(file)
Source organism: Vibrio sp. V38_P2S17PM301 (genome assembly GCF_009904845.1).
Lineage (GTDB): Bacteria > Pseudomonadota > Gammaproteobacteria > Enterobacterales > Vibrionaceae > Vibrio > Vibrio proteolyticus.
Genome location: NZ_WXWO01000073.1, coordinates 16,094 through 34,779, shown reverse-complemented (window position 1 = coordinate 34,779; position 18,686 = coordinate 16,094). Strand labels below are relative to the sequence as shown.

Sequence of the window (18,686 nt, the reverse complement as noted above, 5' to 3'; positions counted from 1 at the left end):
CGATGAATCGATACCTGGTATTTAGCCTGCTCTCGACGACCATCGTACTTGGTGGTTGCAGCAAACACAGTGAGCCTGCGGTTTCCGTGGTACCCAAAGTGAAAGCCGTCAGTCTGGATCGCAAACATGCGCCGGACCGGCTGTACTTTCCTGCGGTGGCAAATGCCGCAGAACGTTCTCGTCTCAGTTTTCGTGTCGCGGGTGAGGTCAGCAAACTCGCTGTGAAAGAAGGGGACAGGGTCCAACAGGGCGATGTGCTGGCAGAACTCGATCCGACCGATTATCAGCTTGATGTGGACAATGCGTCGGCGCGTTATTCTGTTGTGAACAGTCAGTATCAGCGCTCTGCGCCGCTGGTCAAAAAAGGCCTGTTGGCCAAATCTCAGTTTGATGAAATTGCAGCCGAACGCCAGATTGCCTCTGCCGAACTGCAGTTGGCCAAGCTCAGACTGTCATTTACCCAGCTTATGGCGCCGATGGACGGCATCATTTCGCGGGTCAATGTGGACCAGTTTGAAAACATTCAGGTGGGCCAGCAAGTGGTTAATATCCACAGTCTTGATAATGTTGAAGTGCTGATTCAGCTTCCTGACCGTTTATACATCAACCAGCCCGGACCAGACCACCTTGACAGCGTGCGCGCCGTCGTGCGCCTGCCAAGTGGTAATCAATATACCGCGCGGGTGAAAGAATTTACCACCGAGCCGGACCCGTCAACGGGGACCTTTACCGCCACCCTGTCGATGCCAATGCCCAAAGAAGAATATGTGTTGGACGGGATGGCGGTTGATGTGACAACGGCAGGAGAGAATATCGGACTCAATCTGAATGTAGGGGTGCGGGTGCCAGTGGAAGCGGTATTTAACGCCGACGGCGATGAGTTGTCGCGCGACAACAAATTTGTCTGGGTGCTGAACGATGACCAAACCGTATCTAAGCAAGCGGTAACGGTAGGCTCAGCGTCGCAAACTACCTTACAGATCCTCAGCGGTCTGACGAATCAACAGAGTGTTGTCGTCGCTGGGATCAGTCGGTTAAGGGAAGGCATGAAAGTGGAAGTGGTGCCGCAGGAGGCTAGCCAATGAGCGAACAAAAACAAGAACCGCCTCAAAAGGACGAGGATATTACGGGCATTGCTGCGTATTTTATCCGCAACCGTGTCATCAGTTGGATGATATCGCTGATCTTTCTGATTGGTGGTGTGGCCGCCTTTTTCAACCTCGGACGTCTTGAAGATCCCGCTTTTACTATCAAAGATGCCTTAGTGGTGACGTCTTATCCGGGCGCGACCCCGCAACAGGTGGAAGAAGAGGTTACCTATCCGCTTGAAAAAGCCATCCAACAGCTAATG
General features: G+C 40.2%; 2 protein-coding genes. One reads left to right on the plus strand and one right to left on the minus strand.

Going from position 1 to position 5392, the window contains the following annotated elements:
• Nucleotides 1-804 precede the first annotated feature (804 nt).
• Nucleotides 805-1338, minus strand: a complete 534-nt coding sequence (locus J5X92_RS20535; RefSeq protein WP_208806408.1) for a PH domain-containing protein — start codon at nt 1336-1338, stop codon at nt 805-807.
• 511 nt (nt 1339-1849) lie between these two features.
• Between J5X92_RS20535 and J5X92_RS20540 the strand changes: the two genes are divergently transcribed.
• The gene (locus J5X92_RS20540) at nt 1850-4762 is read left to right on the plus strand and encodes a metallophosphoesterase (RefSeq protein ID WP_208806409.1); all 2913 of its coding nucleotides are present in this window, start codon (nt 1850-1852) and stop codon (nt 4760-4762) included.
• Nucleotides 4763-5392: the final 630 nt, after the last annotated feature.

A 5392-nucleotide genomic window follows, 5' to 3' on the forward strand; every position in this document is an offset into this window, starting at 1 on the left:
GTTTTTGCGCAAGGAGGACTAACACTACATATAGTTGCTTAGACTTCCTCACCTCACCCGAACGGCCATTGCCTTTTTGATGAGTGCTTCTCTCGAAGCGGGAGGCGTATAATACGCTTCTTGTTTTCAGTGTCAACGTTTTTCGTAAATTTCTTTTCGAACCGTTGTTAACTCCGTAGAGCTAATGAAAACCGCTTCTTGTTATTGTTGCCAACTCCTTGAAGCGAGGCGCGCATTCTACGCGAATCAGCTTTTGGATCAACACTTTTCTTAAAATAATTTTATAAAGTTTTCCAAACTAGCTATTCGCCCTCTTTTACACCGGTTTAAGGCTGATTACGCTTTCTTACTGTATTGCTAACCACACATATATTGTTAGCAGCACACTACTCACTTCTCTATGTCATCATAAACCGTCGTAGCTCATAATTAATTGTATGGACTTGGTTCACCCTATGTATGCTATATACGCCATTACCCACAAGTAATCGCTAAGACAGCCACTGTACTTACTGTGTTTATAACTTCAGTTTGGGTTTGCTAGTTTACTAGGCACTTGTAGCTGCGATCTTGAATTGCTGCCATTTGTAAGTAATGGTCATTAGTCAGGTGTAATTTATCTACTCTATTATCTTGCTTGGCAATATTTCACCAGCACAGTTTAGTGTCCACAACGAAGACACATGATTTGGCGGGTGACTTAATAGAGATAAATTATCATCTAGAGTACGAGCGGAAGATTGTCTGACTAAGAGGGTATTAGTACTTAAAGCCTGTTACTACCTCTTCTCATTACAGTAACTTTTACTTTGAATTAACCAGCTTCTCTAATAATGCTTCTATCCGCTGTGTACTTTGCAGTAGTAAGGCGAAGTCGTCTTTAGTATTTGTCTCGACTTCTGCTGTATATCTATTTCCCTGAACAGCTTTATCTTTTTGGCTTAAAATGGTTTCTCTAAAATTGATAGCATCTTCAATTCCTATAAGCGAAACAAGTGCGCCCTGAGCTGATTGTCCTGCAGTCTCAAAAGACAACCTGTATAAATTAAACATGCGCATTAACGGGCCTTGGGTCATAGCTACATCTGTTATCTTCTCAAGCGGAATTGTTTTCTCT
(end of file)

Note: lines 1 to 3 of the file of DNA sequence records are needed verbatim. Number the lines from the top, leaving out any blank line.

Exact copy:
Source organism: Vibrio sp. V38_P2S17PM301 (genome assembly GCF_009904845.1).
Lineage (GTDB): Bacteria > Pseudomonadota > Gammaproteobacteria > Enterobacterales > Vibrionaceae > Vibrio > Vibrio proteolyticus.
Genome location: NZ_WXWO01000073.1, coordinates 16,094 through 34,779, shown reverse-complemented (window position 1 = coordinate 34,779; position 18,686 = coordinate 16,094). Strand labels below are relative to the sequence as shown.